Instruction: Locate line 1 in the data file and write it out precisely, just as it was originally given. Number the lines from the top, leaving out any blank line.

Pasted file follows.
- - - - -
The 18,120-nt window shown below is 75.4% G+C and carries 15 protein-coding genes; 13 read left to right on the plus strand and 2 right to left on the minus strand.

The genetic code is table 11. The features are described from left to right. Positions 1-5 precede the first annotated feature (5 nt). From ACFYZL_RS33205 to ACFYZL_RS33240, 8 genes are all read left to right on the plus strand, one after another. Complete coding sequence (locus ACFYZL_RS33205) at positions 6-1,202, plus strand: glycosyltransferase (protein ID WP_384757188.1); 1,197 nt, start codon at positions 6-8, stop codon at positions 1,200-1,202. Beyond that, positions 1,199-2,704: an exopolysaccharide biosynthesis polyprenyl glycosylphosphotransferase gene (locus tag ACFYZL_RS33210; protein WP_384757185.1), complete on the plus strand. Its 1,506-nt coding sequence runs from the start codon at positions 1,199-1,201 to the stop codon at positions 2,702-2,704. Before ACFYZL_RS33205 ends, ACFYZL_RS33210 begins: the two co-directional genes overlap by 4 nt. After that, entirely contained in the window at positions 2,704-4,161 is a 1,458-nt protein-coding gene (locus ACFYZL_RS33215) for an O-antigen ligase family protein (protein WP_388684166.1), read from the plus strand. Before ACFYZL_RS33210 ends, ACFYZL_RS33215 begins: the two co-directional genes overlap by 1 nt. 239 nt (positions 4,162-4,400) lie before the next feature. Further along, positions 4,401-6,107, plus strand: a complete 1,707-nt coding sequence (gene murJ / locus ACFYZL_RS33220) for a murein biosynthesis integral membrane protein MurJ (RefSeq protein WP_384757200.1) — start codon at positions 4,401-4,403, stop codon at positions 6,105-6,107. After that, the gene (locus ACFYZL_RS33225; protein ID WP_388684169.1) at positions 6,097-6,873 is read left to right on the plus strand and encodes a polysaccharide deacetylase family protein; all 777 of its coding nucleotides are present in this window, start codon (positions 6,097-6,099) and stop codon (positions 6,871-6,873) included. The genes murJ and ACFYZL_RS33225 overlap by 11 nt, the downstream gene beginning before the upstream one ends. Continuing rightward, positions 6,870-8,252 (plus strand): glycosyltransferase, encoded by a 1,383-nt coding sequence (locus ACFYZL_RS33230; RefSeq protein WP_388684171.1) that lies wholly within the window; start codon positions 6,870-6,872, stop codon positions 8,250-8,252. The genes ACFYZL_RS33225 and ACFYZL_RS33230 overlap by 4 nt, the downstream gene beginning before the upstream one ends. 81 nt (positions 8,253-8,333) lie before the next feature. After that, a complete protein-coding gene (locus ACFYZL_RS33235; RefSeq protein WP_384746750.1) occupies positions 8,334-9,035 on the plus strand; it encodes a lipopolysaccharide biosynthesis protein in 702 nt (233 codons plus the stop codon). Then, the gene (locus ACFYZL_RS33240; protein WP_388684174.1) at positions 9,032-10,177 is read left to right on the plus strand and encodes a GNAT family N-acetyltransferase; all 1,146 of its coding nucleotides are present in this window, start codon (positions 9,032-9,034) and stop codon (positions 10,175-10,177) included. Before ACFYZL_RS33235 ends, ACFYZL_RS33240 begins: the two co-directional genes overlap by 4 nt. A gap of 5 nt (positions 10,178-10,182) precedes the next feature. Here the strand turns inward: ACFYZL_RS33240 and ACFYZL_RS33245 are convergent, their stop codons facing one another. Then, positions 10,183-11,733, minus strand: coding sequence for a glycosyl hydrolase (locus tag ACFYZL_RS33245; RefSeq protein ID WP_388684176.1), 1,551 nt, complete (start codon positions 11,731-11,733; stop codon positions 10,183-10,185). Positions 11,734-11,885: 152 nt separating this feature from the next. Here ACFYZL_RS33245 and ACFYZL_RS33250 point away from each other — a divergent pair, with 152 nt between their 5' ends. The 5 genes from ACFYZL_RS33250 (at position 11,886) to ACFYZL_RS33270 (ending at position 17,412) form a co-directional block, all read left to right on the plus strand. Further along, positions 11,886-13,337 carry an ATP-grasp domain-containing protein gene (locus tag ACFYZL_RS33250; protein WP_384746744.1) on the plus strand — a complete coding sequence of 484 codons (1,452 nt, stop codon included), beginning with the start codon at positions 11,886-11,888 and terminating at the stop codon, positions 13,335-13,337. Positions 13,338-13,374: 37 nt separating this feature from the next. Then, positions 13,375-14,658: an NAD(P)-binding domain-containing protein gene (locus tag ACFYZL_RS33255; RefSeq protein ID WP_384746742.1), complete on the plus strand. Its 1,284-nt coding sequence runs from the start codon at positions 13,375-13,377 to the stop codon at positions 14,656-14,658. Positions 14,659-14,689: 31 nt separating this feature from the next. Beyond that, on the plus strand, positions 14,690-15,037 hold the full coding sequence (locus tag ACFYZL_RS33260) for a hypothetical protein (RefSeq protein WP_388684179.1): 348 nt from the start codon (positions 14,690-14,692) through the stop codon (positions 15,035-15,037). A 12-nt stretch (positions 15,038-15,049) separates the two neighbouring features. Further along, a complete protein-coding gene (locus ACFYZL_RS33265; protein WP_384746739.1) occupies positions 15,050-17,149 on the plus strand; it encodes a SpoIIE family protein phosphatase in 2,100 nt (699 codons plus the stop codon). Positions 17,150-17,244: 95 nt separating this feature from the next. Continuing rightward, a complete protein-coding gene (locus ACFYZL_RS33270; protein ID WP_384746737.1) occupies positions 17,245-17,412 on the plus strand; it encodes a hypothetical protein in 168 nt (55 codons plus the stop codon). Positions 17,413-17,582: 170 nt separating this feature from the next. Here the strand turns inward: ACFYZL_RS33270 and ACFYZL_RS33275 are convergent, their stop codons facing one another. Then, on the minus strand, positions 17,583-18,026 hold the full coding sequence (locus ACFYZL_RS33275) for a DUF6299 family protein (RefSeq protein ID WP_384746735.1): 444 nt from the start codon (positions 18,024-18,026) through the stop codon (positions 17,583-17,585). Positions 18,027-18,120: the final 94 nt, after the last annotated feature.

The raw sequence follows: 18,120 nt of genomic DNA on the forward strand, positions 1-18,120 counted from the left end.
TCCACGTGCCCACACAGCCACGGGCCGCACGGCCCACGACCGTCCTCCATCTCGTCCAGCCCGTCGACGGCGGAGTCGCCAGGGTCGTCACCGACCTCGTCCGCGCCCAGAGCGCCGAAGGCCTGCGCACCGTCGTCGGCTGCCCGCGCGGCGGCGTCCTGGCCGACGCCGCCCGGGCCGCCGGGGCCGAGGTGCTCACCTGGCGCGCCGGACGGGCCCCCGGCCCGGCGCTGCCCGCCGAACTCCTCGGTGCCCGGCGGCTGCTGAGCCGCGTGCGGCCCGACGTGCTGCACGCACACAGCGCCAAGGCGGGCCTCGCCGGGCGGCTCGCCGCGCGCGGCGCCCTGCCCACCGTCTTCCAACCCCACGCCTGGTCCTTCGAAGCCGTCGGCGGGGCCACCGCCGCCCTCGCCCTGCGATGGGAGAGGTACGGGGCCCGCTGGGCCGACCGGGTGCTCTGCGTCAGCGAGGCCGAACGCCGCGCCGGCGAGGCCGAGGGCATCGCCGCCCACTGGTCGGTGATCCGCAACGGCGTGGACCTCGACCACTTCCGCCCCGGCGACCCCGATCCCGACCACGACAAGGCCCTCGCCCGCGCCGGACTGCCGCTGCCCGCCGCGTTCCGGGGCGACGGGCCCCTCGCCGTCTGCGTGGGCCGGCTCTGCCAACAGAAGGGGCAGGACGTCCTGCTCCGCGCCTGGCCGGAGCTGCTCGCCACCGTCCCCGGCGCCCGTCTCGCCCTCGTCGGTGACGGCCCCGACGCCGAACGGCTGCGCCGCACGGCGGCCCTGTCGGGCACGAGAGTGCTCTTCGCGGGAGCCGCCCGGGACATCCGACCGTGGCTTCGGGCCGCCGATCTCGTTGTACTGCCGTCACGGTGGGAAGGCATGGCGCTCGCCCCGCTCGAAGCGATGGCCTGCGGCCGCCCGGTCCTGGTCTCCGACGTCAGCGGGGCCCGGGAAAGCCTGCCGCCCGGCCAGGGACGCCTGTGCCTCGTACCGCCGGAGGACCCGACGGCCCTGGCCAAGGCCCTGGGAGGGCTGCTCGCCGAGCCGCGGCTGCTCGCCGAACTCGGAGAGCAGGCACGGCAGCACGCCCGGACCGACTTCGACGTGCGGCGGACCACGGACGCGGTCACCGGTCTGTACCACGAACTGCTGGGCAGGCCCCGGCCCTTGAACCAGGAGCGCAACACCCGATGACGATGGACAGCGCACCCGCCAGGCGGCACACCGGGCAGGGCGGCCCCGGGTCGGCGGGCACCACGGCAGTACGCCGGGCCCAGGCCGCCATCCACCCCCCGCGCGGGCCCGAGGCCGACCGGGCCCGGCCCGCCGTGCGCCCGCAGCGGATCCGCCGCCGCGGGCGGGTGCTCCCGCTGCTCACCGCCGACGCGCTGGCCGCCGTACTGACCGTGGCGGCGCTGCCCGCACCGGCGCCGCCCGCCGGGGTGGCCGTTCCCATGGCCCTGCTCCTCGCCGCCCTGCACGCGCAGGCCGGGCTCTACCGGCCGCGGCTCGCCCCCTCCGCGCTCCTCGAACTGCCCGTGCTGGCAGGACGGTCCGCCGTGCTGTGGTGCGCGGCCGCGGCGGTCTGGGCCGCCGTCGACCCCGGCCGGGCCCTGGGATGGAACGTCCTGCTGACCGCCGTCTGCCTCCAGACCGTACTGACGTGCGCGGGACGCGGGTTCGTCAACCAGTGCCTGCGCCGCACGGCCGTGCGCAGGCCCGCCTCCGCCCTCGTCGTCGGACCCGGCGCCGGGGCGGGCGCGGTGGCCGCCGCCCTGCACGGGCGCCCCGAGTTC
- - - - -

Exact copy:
The 18,120-nt window shown below is 75.4% G+C and carries 15 protein-coding genes; 13 read left to right on the plus strand and 2 right to left on the minus strand.